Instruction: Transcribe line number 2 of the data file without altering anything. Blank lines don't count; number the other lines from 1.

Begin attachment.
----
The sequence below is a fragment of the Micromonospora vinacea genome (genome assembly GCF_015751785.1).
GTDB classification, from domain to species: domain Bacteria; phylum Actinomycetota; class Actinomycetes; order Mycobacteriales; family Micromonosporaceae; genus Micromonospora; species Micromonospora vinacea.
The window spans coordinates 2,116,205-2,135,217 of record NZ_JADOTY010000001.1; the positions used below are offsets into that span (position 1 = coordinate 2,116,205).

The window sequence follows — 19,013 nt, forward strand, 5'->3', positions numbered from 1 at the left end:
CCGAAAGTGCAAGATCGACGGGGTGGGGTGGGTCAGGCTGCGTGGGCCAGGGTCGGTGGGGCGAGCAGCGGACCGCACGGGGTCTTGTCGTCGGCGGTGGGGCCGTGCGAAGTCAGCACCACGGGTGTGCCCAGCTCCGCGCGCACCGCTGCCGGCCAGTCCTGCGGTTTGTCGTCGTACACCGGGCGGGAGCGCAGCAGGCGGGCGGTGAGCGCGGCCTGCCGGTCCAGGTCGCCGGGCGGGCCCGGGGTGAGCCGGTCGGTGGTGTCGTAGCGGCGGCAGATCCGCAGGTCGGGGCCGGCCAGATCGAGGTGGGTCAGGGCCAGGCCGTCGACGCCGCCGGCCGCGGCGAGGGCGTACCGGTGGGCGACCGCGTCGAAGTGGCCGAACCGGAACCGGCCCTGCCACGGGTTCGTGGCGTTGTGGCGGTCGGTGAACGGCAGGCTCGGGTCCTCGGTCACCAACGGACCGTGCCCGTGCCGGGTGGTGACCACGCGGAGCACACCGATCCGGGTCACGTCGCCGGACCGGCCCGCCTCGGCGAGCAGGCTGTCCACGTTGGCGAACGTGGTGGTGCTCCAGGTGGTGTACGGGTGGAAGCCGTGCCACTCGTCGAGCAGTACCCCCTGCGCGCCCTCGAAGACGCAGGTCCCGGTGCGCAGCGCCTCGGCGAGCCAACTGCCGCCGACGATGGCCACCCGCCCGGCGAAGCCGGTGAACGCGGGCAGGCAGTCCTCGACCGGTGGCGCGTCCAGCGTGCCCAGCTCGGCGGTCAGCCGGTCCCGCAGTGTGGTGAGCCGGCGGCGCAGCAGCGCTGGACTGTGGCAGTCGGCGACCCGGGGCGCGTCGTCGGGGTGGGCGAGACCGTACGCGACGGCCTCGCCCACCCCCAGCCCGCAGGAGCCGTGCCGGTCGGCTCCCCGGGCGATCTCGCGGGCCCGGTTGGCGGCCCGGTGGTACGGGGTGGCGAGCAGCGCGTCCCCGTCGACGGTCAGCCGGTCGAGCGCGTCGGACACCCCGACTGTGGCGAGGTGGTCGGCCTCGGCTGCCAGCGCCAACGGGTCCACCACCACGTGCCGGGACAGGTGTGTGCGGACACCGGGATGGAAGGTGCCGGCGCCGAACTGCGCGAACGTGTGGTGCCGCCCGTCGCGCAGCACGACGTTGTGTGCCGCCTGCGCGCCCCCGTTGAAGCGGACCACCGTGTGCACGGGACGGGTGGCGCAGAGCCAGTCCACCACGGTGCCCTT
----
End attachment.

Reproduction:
GTDB classification, from domain to species: domain Bacteria; phylum Actinomycetota; class Actinomycetes; order Mycobacteriales; family Micromonosporaceae; genus Micromonospora; species Micromonospora vinacea.